Revisiting Marilyn’s Movies in Zurich

Marilyn is currently being honoured with a big-screen retrospective at the Filmpodium in Zurich, Switzerland. She also the graces the cover of the current programme (see here), with an essay by the German critic Elisabeth Bronfen (who wrote about Marilyn and other iconic figures in her 2001 book, Diva) and summaries of Marilyn’s movies inside.

“The oscillating movement between the star’s two bodies plays an essential role in the transformation of Norma Jeane Baker into the most famous icon of female seduction of the 20th century. For the psychological thriller Niagara (1952), her natural body was transformed into a star body … But although Twentieth Century Fox tried to reduce Marilyn Monroe to her provocative body parts … this sex goddess radiated a very special radiance. She didn’t want to be squeezed into the cultural agenda, instead she dismantled it by displaying her erotic charm to excess. If Marilyn Monroe in The Seven Year Itch (1955) stands over a subway shaft so that the wind of the passing train makes her skirt flutter higher and higher, she remains true to her dictum: ‘In truth, I never fooled anyone. I let people fool themselves.’

She never received an Oscar nomination because the contradictions she publicly displayed made Hollywood nervous. On the one hand, she was the sensitive, vulnerable dreamer, unable to defend herself, helpless at the mercy of the studio system’s exploitation. On the other hand, she longed for fame and put all her ambition into being taken seriously as an actress. At the peak of her career, she started her own production company and made The Prince and the Showgirl (1957), exposing her own star image with intelligent charm: Elsie Marina knows full well that the Carpathian aristocrat (played by Laurence Olivier, who also directed) only let her come to him in order to exploit her sexually. When she tricks him into falling in love with her, she is the one who lets him know after two stormy nights: ‘It was only a short affair, but one in which I pulled all the strings.’

So when we look at Marilyn Monroe today, it’s to reconsider the conflict between the star image of the ‘dumb blonde’ and her self-determined handling of it. Her mysterious death on August 4, 1962 continues to bring the tragedy of her life to the fore: drug and alcohol addiction, depression and insomnia, mental breakdowns, miscarriages, failed marriages with Joe DiMaggio and Arthur Miller. In hindsight, it is much easier to see how boundless self-doubt and deep loneliness were inherent in her carefree happiness, how much her radiant smile often threatened to tip over into inconsolable sadness … But anyone who interprets her desire for celebrity primarily as compensation for fears and feelings of inferiority overlooks what constitutes Monroe’s enduring charm: her intelligence, her wit and her talent.”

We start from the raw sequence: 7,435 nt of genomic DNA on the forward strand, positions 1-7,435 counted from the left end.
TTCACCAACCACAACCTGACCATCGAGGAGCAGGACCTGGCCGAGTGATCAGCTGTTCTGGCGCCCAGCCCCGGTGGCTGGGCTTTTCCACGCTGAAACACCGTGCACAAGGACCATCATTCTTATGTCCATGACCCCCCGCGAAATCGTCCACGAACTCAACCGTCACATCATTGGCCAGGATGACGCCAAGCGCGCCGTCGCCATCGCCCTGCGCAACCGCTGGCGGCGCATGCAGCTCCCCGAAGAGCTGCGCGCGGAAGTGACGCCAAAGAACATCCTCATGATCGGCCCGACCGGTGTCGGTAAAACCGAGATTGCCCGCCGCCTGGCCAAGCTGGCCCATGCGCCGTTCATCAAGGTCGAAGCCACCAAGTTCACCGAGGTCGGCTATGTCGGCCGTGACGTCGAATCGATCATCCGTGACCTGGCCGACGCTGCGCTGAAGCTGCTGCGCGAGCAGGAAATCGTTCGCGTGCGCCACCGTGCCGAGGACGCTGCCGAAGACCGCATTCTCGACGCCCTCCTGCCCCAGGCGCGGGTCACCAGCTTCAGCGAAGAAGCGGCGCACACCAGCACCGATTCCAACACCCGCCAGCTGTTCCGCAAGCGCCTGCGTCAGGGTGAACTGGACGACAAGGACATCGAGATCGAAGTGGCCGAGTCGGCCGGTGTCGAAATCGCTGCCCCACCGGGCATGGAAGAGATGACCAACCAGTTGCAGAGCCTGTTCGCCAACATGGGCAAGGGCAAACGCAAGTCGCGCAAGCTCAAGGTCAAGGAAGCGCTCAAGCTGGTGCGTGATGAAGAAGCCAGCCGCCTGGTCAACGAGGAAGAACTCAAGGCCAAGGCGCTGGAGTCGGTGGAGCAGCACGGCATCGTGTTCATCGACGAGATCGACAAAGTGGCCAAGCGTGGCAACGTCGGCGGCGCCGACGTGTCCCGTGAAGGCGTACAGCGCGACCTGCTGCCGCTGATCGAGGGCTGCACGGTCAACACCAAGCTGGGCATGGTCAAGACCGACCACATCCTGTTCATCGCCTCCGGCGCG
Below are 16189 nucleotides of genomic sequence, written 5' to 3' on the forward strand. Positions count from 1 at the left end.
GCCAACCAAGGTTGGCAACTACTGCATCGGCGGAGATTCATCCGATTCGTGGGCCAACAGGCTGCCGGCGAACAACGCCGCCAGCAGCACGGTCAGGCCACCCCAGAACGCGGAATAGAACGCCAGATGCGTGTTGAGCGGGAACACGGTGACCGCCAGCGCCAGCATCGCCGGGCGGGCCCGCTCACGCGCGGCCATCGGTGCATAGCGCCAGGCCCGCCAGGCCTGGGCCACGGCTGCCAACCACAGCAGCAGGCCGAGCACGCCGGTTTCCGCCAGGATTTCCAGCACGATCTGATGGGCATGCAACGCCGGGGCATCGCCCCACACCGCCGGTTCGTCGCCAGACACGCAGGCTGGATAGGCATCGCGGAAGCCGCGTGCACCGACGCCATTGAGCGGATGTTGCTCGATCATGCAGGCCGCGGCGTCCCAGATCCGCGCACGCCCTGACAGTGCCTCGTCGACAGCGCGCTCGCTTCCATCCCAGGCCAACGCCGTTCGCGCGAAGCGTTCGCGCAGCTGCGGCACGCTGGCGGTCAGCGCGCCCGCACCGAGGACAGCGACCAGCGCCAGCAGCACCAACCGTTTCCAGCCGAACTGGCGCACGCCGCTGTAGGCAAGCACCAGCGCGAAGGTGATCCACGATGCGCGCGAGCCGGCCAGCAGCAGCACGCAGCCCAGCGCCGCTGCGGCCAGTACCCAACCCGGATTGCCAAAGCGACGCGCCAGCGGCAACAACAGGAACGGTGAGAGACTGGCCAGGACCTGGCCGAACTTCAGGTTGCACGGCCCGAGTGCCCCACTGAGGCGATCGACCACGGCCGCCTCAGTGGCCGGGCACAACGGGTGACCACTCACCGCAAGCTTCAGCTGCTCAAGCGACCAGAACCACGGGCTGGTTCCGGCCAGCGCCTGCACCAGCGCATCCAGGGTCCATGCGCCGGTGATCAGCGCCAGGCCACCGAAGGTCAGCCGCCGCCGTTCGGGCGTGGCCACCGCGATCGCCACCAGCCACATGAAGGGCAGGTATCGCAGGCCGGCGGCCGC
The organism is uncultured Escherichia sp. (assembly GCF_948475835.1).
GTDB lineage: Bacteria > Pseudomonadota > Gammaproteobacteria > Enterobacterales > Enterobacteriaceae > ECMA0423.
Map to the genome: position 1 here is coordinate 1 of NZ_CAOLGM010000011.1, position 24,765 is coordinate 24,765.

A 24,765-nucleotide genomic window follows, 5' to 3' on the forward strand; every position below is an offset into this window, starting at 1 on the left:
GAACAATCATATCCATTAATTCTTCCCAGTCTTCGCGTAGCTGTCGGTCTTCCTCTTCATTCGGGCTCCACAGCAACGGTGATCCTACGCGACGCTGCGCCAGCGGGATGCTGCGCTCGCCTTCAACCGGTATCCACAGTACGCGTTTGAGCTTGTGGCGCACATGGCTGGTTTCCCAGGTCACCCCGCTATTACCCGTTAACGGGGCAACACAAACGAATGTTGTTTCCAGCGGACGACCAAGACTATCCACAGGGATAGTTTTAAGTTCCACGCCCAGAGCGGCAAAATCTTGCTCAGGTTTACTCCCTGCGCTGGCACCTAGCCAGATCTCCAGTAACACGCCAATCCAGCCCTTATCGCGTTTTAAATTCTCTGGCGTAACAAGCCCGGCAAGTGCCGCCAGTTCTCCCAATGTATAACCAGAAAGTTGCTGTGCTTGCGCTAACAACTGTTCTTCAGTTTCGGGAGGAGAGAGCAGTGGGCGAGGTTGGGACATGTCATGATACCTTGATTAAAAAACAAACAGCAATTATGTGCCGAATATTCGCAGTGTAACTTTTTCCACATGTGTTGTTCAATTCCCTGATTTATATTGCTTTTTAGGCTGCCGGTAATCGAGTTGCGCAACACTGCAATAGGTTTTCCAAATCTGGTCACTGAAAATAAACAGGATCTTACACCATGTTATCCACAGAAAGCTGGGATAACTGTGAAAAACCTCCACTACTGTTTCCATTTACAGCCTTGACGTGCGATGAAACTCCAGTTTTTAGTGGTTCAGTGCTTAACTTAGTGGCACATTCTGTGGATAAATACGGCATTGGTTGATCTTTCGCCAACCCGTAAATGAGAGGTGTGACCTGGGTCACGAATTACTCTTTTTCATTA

“Monroe has tirelessly pointed out in interviews that she is more than a projection screen that others are free to use. ‘You’re always running into people’s unconscious. It’s nice to be included in people’s fantasies, but you also like to be accepted for your own sake..’ Looking again at Marilyn Monroe today could mean not seeing her as a commodity, seeing her more as her reduction to a cypher. The many film shots that show her from behind with swinging hips could also be understood as an offer to be with her … The tight-fitting dresses do not necessarily have to be seen as an example of the exhibitionism that is part of the star image of every sex goddess. When the seams of her clothes threaten to burst, this can also be read as a sign that her sensuality did not allow herself to be restricted by the tight corset of the moral concepts of the 1950s.

Not reducing Marilyn Monroe to a cipher can also mean drawing our attention to the self-mockery with which she both served and debunked the cliché of the ‘dumb blonde’ – and at the same time knew how to hone her image with clever wit. At the end of Gentlemen Prefer Blondes (1953) a poignant conversation takes place between Lorelei Lee and her groom’s father. The older gentleman, who stubbornly wanted to prevent this marriage, remarked in astonishment that she isn’t stupid at all, as he had been told. She replies wittily that she can be intelligent when it counts, but most men don’t like that. Equally ironic is the self-deconstruction in the final scene of Some Like It Hot (1959), in which Sugar Kane gives herself enthusiastically to a lover who she knows will disappoint her. The gesture captivates us because we know that she is doing this with her eyes wide open … Only an actress who is actually very smart, very demanding and very critical can perform that so lightly. In hindsight, you notice what you didn’t want to see at the time: No other Hollywood star was photographed reading as often as she was, even by Eve Arnold with Joyce’s Ulysses on her lap.

Let’s revisit Marilyn Monroe today, not least because of the unique love affair she had with the camera. Freed from the limitations of her film roles, she allowed photographers to capture her naked humanity. In addition to the inimitable gestures and the unique timbre of her voice, the mysterious charm of her face remains. Her direct look into the camera reveals so much and yet keeps so much to herself. Precisely because Marilyn Monroe can never be fully, never fully understood, her image continues to grip us. What Shakespeare had to say about the ancient Egyptian ruler in his tragedy Antony and Cleopatra also applies to the queen of celebrity culture: ‘She makes you hungry where she has satisfied the most.'”